U.S. Had Capability But Lacked Will To Act Against Bin Laden, Critics Say
by Mark Bowden
Knight Ridder News Service / Philadelphia Inquirer
September 16, 2001
The United States for years has had both the knowledge and capability necessary to kill exiled Saudi militant leader Osama bin Laden in Afghanistan, but repeatedly declined to act, angry U.S. intelligence officials and military special operations soldiers said last week.
Bin Laden's organization is the chief suspect in the attacks that leveled the World Trade Center towers, destroyed part of the Pentagon and crashed a hijacked plane in western Pennsylvania. According to intelligence officials, bin Laden is once again in hiding, having moved his training bases in the days before the attacks. President Bush has vowed to pursue him and his far-flung network of terrorists if they are definitely linked to last week's attacks.
To some, this resolution comes too late. "We have known his whereabouts with varying degrees of precision, everything from a few miles to a few feet, intermittently for the last few years," said one high-ranking intelligence official who asked not to be named. "Ever since Desert One (the failed hostage rescue mission to Tehran in 1979), this country has spent countless millions, and some fine young men have died in training, just to make sure we had a force capable of carrying out such missions. We did not act because both the Clinton administration and even the current administration never had the will to push it through."
American special forces troops and CIA operatives actually moved into Afghanistan on reconnaissance missions on several occasions, but were prohibited from moving against bin Laden.
Intelligence officials say authorization fell victim to White House concerns about reactions to such a raid from Arab nations, and a general reluctance to place American commandos in harm's way.
Bush administration officials did not immediately respond to the charge, but a top Clinton official dismissed it.
"It is categorically untrue," said Sandy Berger, Clinton's national security adviser during his second term. "We had contingency planning with various options concerning bin Laden, including all the ones you might imagine. We did have an aggressive surveillance enterprise continually, but at no point was there actionable intelligence, which would mean knowledge not only of where he might have been but where he was going to be."
Berger said that the Clinton administration "would have loved to go after bin Laden," but that "there was never a point where (Defense Secretary William) Cohen, (Chairman of the Joint Chiefs) Henry Shelton or any of the national security advisers feel that we had enough information to act."
The key word seems to be "actionable." According to the special services officer, "you can keep setting the bar higher and higher, so that nothing ever gets done." By insisting on ever more specific targeting information, critics of the policy claim, cautious White House and Pentagon officials avoided authorizing a mission that might result in failure and its inevitable consequences - casualties and political criticism.
"The problem in the past hasn't been just at the top," said another former special forces officer. "People will get around to blaming Bill Clinton for refusing to pull the trigger, but in my experience he didn't necessarily shy away from making a decision. The problem was at the mid-levels of the military, where there has been a culture of risk-aversion. No one wanted to take a chance. Nobody wants to be the guy who authorizes a failed mission. Anybody who thinks that given the right level of resolve Osama bin Laden would still be with us today is just naive."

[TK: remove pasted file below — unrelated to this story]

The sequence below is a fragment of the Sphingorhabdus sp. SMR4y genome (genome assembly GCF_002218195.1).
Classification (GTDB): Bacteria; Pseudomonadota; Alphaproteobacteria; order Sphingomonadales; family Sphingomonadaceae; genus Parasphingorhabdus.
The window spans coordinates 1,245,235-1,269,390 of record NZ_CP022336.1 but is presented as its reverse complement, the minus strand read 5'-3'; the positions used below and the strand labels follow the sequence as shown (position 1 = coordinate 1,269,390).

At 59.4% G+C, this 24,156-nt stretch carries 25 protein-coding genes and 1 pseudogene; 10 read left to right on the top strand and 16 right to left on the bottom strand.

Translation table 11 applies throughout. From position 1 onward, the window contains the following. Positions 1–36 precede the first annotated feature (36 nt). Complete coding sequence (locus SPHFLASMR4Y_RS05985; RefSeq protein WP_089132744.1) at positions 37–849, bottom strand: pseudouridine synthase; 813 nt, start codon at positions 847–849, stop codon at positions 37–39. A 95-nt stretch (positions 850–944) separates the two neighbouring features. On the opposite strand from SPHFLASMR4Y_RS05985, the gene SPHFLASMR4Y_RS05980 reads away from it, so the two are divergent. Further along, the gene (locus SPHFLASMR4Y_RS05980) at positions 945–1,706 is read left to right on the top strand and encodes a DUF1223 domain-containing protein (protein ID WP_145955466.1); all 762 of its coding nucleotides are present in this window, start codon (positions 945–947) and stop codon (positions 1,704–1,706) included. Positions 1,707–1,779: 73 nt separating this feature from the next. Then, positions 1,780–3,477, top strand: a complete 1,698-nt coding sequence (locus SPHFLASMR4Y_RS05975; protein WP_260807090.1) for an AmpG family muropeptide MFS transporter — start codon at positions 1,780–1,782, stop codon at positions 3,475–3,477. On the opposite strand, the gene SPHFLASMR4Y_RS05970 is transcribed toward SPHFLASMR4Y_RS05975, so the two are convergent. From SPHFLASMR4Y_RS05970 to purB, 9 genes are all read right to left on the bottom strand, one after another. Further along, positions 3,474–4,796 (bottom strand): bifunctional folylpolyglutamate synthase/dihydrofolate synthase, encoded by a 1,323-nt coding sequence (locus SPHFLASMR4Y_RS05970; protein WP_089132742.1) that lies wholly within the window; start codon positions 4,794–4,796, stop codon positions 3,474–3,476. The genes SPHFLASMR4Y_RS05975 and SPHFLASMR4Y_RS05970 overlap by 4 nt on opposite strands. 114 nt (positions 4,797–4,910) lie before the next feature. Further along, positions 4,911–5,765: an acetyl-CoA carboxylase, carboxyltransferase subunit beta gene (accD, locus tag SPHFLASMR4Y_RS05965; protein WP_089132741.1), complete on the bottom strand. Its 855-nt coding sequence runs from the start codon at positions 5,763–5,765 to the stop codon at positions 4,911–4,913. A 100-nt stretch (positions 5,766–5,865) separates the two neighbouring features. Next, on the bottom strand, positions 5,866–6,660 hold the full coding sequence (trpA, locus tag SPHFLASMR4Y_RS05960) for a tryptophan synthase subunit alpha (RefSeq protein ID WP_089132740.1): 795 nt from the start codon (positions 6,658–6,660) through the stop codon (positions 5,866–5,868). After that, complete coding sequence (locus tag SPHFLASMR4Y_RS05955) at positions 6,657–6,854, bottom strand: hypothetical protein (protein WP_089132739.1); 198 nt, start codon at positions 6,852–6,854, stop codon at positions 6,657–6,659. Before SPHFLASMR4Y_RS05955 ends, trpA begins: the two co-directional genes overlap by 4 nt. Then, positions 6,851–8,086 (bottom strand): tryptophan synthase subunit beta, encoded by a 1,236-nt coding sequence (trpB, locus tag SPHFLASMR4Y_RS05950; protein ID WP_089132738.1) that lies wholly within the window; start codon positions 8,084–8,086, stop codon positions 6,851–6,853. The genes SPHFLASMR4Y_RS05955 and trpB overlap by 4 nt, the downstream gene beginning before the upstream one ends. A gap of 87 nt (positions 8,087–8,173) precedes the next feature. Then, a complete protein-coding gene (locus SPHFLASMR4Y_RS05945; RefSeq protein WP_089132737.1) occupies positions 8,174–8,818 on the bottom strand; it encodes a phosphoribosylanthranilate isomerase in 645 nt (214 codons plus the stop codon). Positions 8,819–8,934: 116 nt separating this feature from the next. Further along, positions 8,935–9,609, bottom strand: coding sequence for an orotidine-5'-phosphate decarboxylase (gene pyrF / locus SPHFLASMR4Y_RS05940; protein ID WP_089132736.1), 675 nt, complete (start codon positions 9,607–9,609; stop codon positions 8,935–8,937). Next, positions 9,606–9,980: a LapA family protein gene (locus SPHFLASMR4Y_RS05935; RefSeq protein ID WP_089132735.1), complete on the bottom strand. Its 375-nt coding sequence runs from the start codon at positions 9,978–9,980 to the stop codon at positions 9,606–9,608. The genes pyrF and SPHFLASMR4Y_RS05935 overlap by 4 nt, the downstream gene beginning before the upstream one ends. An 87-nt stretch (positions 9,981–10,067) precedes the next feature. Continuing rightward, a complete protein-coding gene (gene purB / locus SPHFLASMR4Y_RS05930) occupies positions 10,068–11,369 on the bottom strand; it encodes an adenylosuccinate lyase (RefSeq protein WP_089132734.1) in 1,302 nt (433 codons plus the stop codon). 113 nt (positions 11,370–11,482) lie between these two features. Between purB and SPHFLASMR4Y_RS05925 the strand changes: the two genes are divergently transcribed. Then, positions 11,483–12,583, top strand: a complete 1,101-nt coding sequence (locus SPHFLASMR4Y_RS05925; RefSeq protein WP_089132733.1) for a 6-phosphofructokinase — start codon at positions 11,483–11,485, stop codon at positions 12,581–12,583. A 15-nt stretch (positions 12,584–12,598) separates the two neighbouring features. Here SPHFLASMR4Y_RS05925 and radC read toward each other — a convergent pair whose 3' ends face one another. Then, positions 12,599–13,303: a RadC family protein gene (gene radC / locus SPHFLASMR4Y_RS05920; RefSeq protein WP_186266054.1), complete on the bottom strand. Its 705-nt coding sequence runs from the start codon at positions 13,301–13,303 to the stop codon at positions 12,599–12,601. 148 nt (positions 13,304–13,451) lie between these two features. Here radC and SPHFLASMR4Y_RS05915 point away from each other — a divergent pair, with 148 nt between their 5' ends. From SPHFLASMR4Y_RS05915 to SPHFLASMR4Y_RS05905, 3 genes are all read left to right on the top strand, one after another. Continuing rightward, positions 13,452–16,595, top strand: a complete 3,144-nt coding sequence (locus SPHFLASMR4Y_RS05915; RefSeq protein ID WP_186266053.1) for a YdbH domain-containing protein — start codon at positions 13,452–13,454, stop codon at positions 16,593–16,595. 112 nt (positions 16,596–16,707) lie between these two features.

The army's top-secret Delta Force unit drew up plans and trained through the late 1990s to carry out raids in Afghanistan, a particularly difficult place to attack. The nearest staging area for an assault was 1,000 miles away, and the terrain was some of the most rugged in the world.
"We were ready to move," said a former Army special forces officer who helped draw up plans in 1998 against bin Laden. "We failed to receive an execute order from the president. The only way you can do something like this is to put people on the ground, and we were not allowed to do it because of this stubborn policy of risk avoidance. So out of concern for 60 Delta Force operators and SEALs who are ready and eager to perform the mission, we lose the thousands of people in the World Trade Center. It is a disgrace."
After bin Laden's group was linked to the 1998 bombings of U.S. embassies in Kenya and Tanzania, President Clinton signed a policy directive authorizing the CIA to draw up a plan for going after bin Laden. Using human intelligence and high-tech spying, the movements of the Islamic fundamentalist group came under close surveillance. U.S. military and intelligence officers drew up detailed profiles of bin Laden's daily routines, where he slept, what kind of motorcade he used, and special operations units at Fort Bragg, N.C., drew up detailed plans to move against him.
"We've been prepared to do this kind of thing for years," said Wayne Downing, a retired Army general who is a former commander of U.S. special operations, and a former member of the National Commission on Terrorism. "But they have always been rejected as too aggressive and too risky."
"For years, this guy has been sitting on top of his mountain preaching, planning, and making war against the United States of America," said a former member of the army's elite Delta Force unit. "He bombed our embassies, he blew up one of our ships. And now this. It made us sick to our stomach that we couldn't go after this guy."
Robert Oakley, the acting director of the Institute for National Strategic Security Studies and former ambassador to Somalia and to Pakistan, said the failure to go after bin Laden, in light of Tuesday's attacks, pointed to a profound policy failure.
"We have been living in a fantasy world," said Oakley, who served as President Clinton's special envoy to Somalia after the disastrous 1993 battle in Mogadishu that left 18 American soldiers and more than 500 Somalis dead.
"First, you have this policy of complete casualty avoidance," Oakley said, "and, second, you have this related fantasy of somehow protecting the United States through the development of technological weaponry alone, whether through the use of cruise missiles or some missile defense system.
"Both concepts are unrealistic and self-defeating and both took a big blow this week. The truth is that the United States cannot afford to withdraw from the world, militarily or any other way. We need to be more proactive, which sometimes means putting soldiers on the ground and doing things that are bold but dangerous."
The United States did launch a major cruise missile attack on bin Laden in 1998 that reportedly killed as many as 30 members of his organization, but failed to hit him or cripple it. The missiles were launched in an effort to hit meeting of high-level leaders of bin Laden's al Queda organization, possibly including bin Laden, but struck after the meeting had broken up.